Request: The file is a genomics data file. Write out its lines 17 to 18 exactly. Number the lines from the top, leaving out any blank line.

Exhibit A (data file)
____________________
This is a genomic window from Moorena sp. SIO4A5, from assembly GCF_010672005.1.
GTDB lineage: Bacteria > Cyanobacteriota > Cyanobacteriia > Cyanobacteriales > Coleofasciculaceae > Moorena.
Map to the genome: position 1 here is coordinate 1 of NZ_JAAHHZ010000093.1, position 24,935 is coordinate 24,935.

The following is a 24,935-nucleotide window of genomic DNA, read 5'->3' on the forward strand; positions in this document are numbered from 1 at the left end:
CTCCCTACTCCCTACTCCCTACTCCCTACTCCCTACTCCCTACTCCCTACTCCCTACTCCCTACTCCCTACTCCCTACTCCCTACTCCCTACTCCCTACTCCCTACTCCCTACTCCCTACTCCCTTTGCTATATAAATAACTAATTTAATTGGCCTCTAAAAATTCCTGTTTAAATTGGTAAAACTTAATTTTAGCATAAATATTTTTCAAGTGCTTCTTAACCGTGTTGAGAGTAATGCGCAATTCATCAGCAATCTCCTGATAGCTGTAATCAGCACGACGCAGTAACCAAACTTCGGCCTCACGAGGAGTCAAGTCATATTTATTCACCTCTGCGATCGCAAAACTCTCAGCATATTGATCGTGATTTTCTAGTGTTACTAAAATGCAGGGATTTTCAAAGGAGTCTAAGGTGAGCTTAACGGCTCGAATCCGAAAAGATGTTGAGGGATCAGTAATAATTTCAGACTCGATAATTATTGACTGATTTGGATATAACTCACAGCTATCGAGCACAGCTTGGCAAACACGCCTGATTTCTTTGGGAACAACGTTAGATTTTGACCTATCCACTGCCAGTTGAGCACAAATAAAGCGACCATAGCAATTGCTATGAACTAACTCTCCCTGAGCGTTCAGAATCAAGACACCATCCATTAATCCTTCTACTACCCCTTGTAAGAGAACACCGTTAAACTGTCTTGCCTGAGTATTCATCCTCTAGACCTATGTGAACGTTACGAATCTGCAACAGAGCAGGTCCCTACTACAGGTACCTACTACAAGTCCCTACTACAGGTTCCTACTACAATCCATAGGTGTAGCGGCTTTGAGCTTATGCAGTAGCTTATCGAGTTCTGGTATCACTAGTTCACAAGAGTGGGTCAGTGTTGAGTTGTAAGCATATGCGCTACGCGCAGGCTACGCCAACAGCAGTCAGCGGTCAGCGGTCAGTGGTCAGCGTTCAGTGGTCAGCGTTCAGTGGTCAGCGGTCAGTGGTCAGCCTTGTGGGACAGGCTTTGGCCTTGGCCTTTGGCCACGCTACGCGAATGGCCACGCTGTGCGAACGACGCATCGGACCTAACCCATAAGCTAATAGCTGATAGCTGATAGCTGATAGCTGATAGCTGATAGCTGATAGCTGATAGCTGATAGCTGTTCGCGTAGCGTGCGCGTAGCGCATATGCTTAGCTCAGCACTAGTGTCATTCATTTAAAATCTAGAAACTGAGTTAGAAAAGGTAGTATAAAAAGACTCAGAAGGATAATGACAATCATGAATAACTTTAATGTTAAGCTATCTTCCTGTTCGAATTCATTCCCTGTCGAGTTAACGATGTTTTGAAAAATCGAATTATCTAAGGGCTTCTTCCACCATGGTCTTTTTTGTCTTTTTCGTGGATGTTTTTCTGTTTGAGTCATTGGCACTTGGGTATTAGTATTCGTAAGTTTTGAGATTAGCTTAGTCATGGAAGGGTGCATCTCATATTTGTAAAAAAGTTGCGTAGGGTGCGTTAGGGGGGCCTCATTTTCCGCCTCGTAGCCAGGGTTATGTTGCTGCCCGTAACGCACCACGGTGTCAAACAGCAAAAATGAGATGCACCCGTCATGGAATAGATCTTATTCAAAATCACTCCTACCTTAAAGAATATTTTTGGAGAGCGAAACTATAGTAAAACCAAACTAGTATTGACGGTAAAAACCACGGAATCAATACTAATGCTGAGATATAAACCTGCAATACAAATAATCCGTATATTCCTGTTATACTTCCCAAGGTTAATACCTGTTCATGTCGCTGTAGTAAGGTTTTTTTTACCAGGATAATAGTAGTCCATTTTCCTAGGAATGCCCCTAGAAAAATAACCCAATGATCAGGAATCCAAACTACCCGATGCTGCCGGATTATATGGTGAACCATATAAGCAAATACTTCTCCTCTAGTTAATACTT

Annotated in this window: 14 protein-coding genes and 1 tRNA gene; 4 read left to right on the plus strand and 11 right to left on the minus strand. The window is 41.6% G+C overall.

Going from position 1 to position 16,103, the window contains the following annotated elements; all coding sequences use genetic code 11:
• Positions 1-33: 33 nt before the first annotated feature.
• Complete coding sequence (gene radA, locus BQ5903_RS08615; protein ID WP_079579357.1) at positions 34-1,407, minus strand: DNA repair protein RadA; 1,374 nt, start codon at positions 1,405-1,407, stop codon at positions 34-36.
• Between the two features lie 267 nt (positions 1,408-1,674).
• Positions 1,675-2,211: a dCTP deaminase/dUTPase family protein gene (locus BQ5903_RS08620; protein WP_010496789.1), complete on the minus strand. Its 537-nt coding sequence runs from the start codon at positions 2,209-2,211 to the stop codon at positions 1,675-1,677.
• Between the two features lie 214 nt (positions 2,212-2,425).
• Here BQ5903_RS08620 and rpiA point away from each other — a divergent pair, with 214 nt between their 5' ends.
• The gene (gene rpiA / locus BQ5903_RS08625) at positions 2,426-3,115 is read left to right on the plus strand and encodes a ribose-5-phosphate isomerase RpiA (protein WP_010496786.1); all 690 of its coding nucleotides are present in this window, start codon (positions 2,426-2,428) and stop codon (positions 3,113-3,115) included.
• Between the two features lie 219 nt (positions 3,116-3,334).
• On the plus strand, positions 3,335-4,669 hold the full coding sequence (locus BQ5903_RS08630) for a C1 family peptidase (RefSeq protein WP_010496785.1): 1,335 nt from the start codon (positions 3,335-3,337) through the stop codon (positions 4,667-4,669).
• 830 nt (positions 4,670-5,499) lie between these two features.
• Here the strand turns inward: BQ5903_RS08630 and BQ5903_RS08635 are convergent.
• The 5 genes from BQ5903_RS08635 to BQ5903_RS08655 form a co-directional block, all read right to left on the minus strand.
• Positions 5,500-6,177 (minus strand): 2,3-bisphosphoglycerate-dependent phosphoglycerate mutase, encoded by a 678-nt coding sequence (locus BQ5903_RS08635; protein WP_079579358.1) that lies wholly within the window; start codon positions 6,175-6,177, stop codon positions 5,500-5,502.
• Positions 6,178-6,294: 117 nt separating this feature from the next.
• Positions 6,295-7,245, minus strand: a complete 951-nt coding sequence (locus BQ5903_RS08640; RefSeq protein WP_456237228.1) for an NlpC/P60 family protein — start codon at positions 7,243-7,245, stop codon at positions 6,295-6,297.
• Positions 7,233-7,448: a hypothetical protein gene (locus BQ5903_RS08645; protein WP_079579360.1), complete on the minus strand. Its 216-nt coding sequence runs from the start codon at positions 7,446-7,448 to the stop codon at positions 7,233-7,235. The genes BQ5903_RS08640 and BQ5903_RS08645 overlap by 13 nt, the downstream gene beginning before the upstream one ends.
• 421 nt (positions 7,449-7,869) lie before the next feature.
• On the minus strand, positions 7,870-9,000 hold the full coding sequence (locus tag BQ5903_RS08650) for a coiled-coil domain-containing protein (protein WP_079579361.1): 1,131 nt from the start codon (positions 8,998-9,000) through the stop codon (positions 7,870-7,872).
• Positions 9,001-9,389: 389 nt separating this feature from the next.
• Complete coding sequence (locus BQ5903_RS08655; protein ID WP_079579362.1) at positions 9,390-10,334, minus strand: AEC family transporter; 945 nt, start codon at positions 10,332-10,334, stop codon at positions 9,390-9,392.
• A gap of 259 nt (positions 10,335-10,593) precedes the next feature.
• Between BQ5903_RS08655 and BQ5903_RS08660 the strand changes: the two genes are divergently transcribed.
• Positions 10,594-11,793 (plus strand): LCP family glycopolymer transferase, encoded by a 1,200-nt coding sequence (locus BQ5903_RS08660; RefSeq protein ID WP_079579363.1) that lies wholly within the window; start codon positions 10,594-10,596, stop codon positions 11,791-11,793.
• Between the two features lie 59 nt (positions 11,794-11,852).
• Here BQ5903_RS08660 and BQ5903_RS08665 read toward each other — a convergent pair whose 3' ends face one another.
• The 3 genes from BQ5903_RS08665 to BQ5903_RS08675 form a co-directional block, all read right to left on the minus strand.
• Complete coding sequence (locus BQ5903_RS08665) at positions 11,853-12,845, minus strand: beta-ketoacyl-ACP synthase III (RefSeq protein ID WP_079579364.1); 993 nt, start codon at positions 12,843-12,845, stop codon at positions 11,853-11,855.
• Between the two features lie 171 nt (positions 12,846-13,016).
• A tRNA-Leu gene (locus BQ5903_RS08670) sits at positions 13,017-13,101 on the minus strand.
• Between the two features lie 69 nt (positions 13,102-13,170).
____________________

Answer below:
• 830 nt (positions 4,670-5,499) lie between these two features.
• Here the strand turns inward: BQ5903_RS08630 and BQ5903_RS08635 are convergent.